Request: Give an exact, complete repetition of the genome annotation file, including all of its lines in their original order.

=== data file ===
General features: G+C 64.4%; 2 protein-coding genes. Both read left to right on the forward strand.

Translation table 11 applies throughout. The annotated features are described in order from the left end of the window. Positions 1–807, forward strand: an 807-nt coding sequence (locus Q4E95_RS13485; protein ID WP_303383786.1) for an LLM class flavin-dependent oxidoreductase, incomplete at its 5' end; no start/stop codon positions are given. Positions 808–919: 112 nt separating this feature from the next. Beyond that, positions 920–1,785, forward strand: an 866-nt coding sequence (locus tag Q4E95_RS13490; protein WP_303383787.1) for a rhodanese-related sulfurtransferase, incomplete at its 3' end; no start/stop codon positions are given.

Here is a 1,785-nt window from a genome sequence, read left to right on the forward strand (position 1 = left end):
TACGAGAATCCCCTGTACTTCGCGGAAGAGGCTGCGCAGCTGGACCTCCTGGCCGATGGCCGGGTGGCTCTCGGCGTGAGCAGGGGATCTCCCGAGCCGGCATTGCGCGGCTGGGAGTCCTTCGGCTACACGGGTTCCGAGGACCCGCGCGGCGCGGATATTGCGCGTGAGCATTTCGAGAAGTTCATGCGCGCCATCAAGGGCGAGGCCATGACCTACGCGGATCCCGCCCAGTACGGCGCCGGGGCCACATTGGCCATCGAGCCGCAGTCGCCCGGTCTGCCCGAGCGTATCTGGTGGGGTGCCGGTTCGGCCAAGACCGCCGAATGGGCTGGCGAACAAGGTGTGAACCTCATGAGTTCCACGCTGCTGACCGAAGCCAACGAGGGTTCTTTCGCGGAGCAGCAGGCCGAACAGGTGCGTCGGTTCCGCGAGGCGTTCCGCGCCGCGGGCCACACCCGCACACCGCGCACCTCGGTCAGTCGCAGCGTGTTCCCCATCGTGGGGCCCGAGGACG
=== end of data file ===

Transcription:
General features: G+C 64.4%; 2 protein-coding genes. Both read left to right on the forward strand.

Translation table 11 applies throughout. The annotated features are described in order from the left end of the window. Positions 1–807, forward strand: an 807-nt coding sequence (locus Q4E95_RS13485; protein ID WP_303383786.1) for an LLM class flavin-dependent oxidoreductase, incomplete at its 5' end; no start/stop codon positions are given. Positions 808–919: 112 nt separating this feature from the next. Beyond that, positions 920–1,785, forward strand: an 866-nt coding sequence (locus tag Q4E95_RS13490; protein WP_303383787.1) for a rhodanese-related sulfurtransferase, incomplete at its 3' end; no start/stop codon positions are given.

Here is a 1,785-nt window from a genome sequence, read left to right on the forward strand (position 1 = left end):
TACGAGAATCCCCTGTACTTCGCGGAAGAGGCTGCGCAGCTGGACCTCCTGGCCGATGGCCGGGTGGCTCTCGGCGTGAGCAGGGGATCTCCCGAGCCGGCATTGCGCGGCTGGGAGTCCTTCGGCTACACGGGTTCCGAGGACCCGCGCGGCGCGGATATTGCGCGTGAGCATTTCGAGAAGTTCATGCGCGCCATCAAGGGCGAGGCCATGACCTACGCGGATCCCGCCCAGTACGGCGCCGGGGCCACATTGGCCATCGAGCCGCAGTCGCCCGGTCTGCCCGAGCGTATCTGGTGGGGTGCCGGTTCGGCCAAGACCGCCGAATGGGCTGGCGAACAAGGTGTGAACCTCATGAGTTCCACGCTGCTGACCGAAGCCAACGAGGGTTCTTTCGCGGAGCAGCAGGCCGAACAGGTGCGTCGGTTCCGCGAGGCGTTCCGCGCCGCGGGCCACACCCGCACACCGCGCACCTCGGTCAGTCGCAGCGTGTTCCCCATCGTGGGGCCCGAGGACG